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Melanie Renzulli

Birmingham, Alabama, Commemorates Civil Rights Anniversary With Tours, Events

By January 4, 2013

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16th Street Baptist Church from Kelly Ingram Park in Birmingham, Alabama

Nineteen Sixty-Three was a tumultuous year for the city of Birmingham, Alabama. But it was a year that helped to shape the Civil Rights Movement, bringing about the Civil Rights Act of 1964 and, less than 50 years later, the election (and re-election) of Barack Obama, the first African-American President of the United States.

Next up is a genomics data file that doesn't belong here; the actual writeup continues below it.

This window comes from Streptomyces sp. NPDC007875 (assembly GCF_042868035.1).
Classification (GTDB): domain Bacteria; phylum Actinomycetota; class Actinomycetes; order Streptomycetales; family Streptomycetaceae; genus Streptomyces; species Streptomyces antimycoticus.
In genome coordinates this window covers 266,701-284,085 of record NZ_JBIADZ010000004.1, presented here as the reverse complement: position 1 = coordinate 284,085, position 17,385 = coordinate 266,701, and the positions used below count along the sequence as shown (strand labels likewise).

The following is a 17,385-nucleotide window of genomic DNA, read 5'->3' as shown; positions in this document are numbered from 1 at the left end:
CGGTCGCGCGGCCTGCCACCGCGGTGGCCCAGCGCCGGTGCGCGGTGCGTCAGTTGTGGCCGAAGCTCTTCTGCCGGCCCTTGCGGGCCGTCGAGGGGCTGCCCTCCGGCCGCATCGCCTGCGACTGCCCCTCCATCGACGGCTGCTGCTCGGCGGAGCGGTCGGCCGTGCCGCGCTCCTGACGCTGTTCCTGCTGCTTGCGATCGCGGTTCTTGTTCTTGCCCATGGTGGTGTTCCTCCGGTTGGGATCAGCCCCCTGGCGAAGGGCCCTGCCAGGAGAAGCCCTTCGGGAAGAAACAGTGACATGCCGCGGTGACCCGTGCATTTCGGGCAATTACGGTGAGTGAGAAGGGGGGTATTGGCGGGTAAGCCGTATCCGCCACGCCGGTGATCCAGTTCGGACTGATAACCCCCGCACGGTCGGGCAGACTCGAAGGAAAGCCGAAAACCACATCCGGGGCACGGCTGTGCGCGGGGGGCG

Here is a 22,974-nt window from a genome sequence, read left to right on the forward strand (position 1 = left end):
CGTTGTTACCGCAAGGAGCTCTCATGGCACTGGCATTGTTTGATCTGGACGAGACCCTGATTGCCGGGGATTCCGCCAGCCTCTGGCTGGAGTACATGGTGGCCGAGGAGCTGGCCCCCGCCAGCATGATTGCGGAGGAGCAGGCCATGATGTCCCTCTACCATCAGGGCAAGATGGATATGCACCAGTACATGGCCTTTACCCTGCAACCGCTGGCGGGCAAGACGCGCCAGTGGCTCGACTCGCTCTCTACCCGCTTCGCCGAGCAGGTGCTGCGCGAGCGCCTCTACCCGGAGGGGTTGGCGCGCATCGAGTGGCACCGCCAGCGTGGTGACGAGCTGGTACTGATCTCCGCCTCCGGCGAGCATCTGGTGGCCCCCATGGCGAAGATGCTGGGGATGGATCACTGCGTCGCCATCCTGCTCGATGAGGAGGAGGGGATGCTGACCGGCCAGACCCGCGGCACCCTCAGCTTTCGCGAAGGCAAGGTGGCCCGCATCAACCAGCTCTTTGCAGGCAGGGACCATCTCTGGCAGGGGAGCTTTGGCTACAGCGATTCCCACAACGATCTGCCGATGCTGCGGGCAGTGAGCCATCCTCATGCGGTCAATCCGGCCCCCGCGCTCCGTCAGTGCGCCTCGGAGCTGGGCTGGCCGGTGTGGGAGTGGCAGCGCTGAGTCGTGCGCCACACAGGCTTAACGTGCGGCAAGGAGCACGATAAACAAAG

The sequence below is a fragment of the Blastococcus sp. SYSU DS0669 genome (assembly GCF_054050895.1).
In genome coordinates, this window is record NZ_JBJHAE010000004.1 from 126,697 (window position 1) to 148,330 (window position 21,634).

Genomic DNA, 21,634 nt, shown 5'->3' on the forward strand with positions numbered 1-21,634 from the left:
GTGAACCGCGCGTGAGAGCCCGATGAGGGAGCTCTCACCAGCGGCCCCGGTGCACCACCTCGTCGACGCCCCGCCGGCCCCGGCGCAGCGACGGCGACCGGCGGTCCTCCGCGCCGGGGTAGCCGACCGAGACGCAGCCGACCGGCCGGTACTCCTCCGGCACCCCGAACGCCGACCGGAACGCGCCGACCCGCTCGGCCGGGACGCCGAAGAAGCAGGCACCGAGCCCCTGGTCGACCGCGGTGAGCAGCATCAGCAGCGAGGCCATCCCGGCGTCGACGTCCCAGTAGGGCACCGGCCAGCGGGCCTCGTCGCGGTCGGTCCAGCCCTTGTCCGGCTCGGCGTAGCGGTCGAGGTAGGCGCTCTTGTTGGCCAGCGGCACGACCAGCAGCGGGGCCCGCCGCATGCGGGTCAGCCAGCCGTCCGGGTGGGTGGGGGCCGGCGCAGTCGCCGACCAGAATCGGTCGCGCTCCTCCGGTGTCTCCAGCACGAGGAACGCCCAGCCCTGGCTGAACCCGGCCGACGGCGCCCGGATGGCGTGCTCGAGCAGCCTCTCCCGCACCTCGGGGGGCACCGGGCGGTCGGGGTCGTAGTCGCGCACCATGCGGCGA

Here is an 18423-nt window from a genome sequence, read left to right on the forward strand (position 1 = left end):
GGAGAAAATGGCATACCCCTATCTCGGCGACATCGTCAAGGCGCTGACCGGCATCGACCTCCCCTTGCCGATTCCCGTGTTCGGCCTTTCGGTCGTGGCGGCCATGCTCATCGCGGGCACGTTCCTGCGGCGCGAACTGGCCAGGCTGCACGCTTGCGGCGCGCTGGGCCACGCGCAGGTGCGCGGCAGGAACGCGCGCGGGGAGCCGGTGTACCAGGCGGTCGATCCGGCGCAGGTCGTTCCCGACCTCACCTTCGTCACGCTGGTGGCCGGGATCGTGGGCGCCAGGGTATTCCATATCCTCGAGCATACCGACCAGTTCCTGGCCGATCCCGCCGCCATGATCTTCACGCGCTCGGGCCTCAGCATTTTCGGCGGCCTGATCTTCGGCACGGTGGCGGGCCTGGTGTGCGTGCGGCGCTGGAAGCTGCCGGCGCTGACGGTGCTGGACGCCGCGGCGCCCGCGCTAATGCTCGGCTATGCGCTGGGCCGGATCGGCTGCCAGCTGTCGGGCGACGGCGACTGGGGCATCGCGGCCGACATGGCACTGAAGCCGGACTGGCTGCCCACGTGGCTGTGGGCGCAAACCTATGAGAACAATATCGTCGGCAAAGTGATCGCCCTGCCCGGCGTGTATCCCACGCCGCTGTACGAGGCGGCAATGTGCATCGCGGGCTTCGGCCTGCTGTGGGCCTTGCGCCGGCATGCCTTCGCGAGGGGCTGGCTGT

Fifty Years Forward, a new website from the City of Birmingham, presents the dramatic events of 1963, from the inauguration of segregationist Governor George Wallace to Martin Luther King, Jr.'s "Letter from a Birmingham Jail" to the bombing of the Sixteenth Street Baptist Church (pictured above in 2011), with archival photography and detailed information on Civil Rights tours and related events.

Visitors who wish to commemorate the 50th anniversary of the turning point of the Civil Rights Movement in Birmingham can tour the Civil Rights District, which the Alabama Department of Tourism named the 2012 Attraction of the Year. The cornerstone of that district is the Birmingham Civil Rights Institute, which just celebrated its 20th anniversary of "Chronicling the Past to Inspire the Future."

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